H pylori and Probiotics

The combination of H pylori and probiotics for this gastrointestinal (GI) infection makes sense because both influence the body: the first with potential harm, and the latter with numerous benefits within and beyond the GI tract. In this article you will learn a brief introduction to the bacterium, traditional treatment for infections, and exciting research on probiotics that may help.

The Story of Helicobacter pylori

Helicobacter pylori, as the name suggests, is a helical- or spiral-shaped Gram-negative bacterium. It can survive with tiny amounts of air. In addition to the helical shape, it also has flagella, whip-like appendages, which allow it to move about. If it doesn't like one area, it can move to the next. It is generally considered to be a pathogen.

The bacterium has strong enzyme activity to neutralize your stomach (gastric) acid that allows it to survive and drill into in your stomach lining. When numbers reach an amount to cause a detectable infection, the infection triggers your immune system to attempt to kill it. Unfortunately, your immune system attempt causes collateral damage by damaging the gastric epithelial lining, which then allows H. pylori to flourish. As it flourishes, you experience symptoms of peptic ulcer disease and are a target for other pathogens to establish themselves farther down the GI tract.

Does H pylori Need to Be Killed?

H pylori is a bacterium that is associated with several gastrointestinal diseases such as chronic gastritis, gastric and duodenal ulcers, MALT-lymphoma and gastric cancer. It is also implicated in having a role in neurodegenerative diseases such as Alzheimer's disease.

You have probably heard that if it is present, it must be eradicated. While the first part of the previous sentence is true, the last part is debatable. In fact, epidemiological analyses revealed that nearly one-third of the population of North Europe and North America was infected with H. pylori, whereas in Southern and Eastern Europe, South America, and Asia, more than half the population had it.

Only a small percentage of those people will develop clinical manifestations of disease from it, however. Additionally, although found in children, H pylori infection often has a long incubation period of 10-20 years, so infection-related symptoms are usually not immediately experienced. That allows plenty of time for less-disruptive courses of action, particularly if someone is asymptomatic.

According to the Mayo Clinic, in individuals infected with H pylori, there is a 10% to
20% lifetime risk of peptic ulcer disease and 1% to 2% risk of gastric cancer. Do those risks warrant eradication? In some cases, yes, and in other cases, no. There are proponents on both sides of the debate. Bioindividuality of the person plays a role, as does the strain of H. pylori a person is infected with, as some strains, such as those positive for CagA, are more virulent.

Traditional H pylori treatment consists of a 10- to 14-day course of standard triple therapy, which consists of a proton-pump inhibitor, amoxicillin, and clarithromycin. The proton-pump inhibitor is usually taken for 3-5 weeks. Another therapy contains two antibiotics, tetracycline and metronidazole, plus bismuth and proton-pump inhibitor for 14 days. Then there are variations of those therapies. What you may not know, and should not be surprised by, is that in many cases, H. pylori is resistant to antibiotics, and eradication rates rarely exceed 80%. So what can you do? Consider an approach with H pylori and probiotics.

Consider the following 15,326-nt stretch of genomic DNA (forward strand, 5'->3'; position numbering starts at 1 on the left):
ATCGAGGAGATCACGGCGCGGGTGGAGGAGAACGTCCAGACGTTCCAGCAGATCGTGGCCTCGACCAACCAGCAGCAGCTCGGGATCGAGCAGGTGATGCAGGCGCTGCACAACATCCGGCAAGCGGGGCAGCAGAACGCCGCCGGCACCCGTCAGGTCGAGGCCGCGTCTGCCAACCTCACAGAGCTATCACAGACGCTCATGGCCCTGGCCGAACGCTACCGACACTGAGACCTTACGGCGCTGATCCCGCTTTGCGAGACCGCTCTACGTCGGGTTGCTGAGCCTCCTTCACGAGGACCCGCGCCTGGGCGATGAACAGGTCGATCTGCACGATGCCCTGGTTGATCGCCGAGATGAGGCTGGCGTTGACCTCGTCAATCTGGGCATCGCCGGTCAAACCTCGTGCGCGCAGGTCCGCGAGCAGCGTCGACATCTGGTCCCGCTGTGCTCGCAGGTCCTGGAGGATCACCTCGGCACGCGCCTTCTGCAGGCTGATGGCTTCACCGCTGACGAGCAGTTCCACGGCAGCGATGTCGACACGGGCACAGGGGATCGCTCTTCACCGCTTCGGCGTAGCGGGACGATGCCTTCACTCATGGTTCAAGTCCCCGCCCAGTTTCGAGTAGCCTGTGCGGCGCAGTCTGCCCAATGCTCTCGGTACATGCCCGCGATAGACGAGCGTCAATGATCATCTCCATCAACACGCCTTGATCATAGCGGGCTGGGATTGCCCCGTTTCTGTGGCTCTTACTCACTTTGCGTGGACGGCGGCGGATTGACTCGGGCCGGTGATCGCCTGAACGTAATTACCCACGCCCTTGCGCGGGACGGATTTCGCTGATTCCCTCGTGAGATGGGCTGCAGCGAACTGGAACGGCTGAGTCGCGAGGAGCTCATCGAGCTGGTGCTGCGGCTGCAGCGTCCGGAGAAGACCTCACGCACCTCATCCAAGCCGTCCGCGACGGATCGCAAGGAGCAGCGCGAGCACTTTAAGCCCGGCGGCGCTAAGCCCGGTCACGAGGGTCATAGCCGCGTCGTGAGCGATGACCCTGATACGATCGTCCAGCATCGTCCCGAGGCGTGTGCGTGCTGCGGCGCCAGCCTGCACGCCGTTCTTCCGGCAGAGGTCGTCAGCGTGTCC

H pylori and Probiotics – The Research

H pylori and probiotics as a duo has research to support it. Probiotics can help with an H pylori infection in keeping it in controllable numbers and reducing the damaging inflammation it causes. And unlike the traditional therapy, probiotics won't cause widespread side effects and gut disruption.

To date, the conventional use of H pylori and probiotics have focused on the probiotics being used solely as an add-on to standard treatment to prevent adverse effects. Research studies, however, show that use of probiotics with conventional treatment increases the eradication rate of infection.

For example, a small, randomized, double-blind study in children diagnosed with H pylori infection via endoscopy showed that the addition of what now is called Bio-Kult Infantis (available in my online dispensary) with 7 strains of probiotics (1 sachet/day, 1 billion CFU, Lactobacillus acidophilus, Lactobacillus rhamnosus, Lactobacillus bulgaricus, Lactobacillus casei, Streptococcus thermophilus, Bifidobacterium infantis and Bifidobacterium breve) improved eradication rates.

The 44 patients, ranging in age from 3 to 14,  in both standard treatment and standard treatment-plus-probiotics groups, demonstrated improvement in clinical symptoms after treatment. The group treated with the combination of probiotic and standard treatment regimen, however, showed a more significant eradication rate (90.09% versus 69.69%) as verified by a stool antigen test.

A larger study on H pylori and probiotics was performed in 641 adult patients. Of the total number, 192 received amoxicillin with clarithromycin and proton pump inhibitor, 241 received tetracycline, tinidazole, bismuth and proton-pump inhibitor, and 53 took amoxicillin with clarithromycin and proton-pump inhibitor (PPI) supplemented with a combination of L. helveticus R052 and L. rhamnosus R011 (see below). The efficacy of eradication treatment was evaluated by the (13)C-urease breath test.